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First human head transplant by end of 2020?
Transplantation of tissue — including organs — from one human (or nonhuman) to another is an amazing advance in medicine that has now saved many lives. Complex organs including the heart and liver are now routinely transplanted, and in many cases even quite complex severed nerves can be reattached.
Much more audacious is the possibility of transplanting a human head. (Or should it be considered a full-body transplant?) The difficulties are obviously daunting: not just the spine, but major arteries, throat, etc., must all be reattached while keeping the brain alive.
Recently, the media has been abuzz with news that Sergio Canavero and his colleague Xiaoping Ren of China plan to transplant a human head from a living person onto a donor cadaver. The two surgeons — who portray themselves as pioneers defying a stodgy medical establishment but are considered reckless renegades by many peers — say the head donor will be someone with a degenerative disease, whose body is wasting away while his or her mind remains active.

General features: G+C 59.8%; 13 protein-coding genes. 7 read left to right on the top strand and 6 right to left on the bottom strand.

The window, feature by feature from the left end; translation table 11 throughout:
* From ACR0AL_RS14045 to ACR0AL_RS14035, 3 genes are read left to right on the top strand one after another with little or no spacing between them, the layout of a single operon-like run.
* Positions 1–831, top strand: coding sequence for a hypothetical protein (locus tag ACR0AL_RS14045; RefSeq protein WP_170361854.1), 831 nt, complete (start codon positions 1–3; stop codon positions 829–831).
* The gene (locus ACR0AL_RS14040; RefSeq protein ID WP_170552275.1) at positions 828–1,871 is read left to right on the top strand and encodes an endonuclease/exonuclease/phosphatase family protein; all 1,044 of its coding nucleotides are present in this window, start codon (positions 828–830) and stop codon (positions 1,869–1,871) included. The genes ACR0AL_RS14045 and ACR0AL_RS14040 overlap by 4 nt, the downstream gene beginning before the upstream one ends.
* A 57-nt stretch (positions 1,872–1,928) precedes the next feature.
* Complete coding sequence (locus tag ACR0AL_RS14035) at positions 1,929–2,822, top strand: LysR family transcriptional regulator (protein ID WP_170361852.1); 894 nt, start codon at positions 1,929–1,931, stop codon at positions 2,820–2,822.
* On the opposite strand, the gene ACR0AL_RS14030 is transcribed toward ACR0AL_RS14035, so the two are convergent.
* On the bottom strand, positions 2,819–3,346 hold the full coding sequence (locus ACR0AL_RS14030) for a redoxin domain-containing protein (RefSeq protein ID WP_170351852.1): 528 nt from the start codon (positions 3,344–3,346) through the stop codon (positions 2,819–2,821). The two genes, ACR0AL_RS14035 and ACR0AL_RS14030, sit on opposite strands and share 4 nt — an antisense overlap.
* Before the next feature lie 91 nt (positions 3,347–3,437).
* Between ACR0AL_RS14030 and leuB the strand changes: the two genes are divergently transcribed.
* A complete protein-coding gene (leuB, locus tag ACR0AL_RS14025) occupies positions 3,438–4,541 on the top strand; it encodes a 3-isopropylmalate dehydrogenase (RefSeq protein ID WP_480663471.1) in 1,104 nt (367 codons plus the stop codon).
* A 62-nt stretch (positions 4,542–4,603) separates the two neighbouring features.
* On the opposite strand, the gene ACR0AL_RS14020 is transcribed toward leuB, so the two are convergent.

The body donor, meanwhile, will likely be a someone who died of severe head trauma but whose body was left unscathed. The researchers claim to have been perfecting the technique on mice, a dog, a monkey, and, recently, a human cadaver. Originally, they predicted a fall 2017 transplant but now just say it is “imminent.”.
This same question was asked for 2017, which most then correctly predicted to be unlikely.
By the end of 2020, will a human head transplant operation be performed?
Resolution is positive regardless of the survival of the patient after the operation. Positive resolution requires the patient who provides the donor head to be alive right before the procedure: the patient providing the donor head should not be declared legally dead 48 hours or more before the transplant occurs.
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